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Although I do want to run this exercise for my own car, I thought having a thread might help others too.

With so many factors affecting the value, and the typical price guides only giving a general guide, things can get tricky if youve upgraded components on your ride. The price guides rarely account for those.

Finding places to help with general pricing is easy but often a lack of detail on a cars upgrades doesn't help with understanding pricing.

Some common sites:

Hagerty.com
Ebay.com
Classicautotrader.com
Bringatrailer.com
Nada.com
Old cars report price guide
Mecum
Barrett-Jackson
....and plenty more.

I see that NADA gives around a 10% bump for 4spd trannys and another 10% for a hi-po smallblock but a resto-mod can add other expenses too.

How do you price in a roller-cammed 383 crate motor, or a rebuilt 12 bolt rear with new posi unit, or those disc brakes, or that Global West/UMI, Hotchkis suspension? And how about those tasteful, new aftermarket rims?
I don't have either of these but some have done a digital dash or have a working A/C to boot.
Oh, and then there's the upgraded steering boxes and/or tilt column!

I'd go the appraisal route again but there dont seem to be any in my area so Ill probably end up with random pricing and trying to support my case.

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Most of the listed asking price is off the roof. There was a '59 Brookwood wagon with an LS1 running gear listed months ago from San Diego originally listed for $60k and finally sold for about $45k (?) and now the flipper is asking $60k for the same wagon bought just weeks ago. Best of luck for him.
With all the added upgrades you've mention is dependent for only ONE buyer whose in the market for those upgrades.
Ask "High", Buy "Low" is a good gauge to use.馃槉
 

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yeah, I was at the Pate Swap meet recently and saw some insanity. a 55 Nomad for $74k, it was nice but not 74k nice!

or a guy with a wrecked (and I DO mean WRECKED!) '67 Chevelle SS 396, wanted $8k! "....but but... it has the Protect-o-Plate!"

Car Vehicle Tire Automotive tire Hood
 

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1961 Impala 2 Door Sedan
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I guess the benefit of leaving mine mostly stock - it's much easier to agree with the book value!

My dad and grandfather always raised me to believe that non-stock and non-reversible modifications do nothing to help the value and in many cases lower the value even though they are sometimes costly mods. For a long time that seemed to be true at the auctions, but now I'm seeing restomods and other highly modified vehicles going for as much or more than stock restorations.
 

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On a modified car how much it's worth & how much it will sell for are often quite different amounts. I wouldn't get too tied up in the calculations. Look at the for sale market for your year/model & see what else is available & figure out where you think your car sits price wise compared to the others, that's what a buyer is going to do compare,compare,compare.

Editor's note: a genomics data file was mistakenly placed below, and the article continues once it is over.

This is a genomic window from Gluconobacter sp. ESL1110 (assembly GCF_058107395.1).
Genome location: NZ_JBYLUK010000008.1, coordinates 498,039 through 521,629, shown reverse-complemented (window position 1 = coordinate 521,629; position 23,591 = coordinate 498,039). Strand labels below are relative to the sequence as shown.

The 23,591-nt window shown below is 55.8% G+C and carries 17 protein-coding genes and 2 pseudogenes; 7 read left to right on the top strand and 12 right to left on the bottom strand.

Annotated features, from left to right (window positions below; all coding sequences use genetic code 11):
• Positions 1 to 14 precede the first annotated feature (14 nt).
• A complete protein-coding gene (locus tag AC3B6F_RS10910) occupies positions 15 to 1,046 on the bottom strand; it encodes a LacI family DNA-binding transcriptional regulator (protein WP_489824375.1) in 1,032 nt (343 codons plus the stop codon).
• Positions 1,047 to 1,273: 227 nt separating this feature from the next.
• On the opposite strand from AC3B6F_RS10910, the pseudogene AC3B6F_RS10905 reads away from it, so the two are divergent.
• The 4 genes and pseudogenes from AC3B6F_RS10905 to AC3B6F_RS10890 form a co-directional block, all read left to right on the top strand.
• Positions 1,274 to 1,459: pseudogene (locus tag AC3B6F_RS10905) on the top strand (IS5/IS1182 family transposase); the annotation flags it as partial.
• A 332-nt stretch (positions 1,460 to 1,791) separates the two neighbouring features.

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yeah, I was at the Pate Swap meet recently and saw some insanity. a 55 Nomad for $74k, it was nice but not 74k nice!
Things have changed a little bit through the years. I bought my '56 Nomad back in '72 for $125. Was a pretty nice car to boot.

One reason why I cannot buy another '55-'57 out there. They are way too far out of my price range now.
 

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1961 Impala 2 Door Sedan
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Things have changed a little bit through the years. I bought my '56 Nomad back in '72 for $125. Was a pretty nice car to boot.

One reason why I cannot buy another '55-'57 out there. They are way too far out of my price range now.
My dad and I bought a '57 210 2 door wagon that is very rough for $5k6 or 7 years ago. Gotten a few offers for over double that for the same exact condition it was in when we bought it. Our idea was to patch any rust and basically have the patina and patches sealed in. Make it a nice driver with the modern brakes and such and make the interior a comfortable place to be. Given the values, my dad has wanted to do a more thorough restoration, which we don't have the time (and I don't have the skill) to do.
 

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Resto mods are becoming the normal for restorations now and they are very popular. I feel the group of people that like the all original cars is shrinking. Weather the value of the original cars will continue to rise is anybodys guess. I think the parts have gotten cheaper lately so the cars may follow. It used to be a 553 aluminum belhousing used to sell pretty fast at about $450. Now you are lucky to get $300 for one. Individual preference seems to be very important now to getting a good price for your car. More than ever you have to find that one person who really loves the car and what you have done to it. Of course as always it is very important to pick the right car to restore. 58-64 Impalas have shyrocketed in the last 5 years. 12 years ago I paid $10,000 for a 1962 Impala SS convertible that ran and drove but needed a complete restoration. Today such a vehicle will easly bring $25,000-$30,000. Fully properly restored examples are topping $100,000. now.
 
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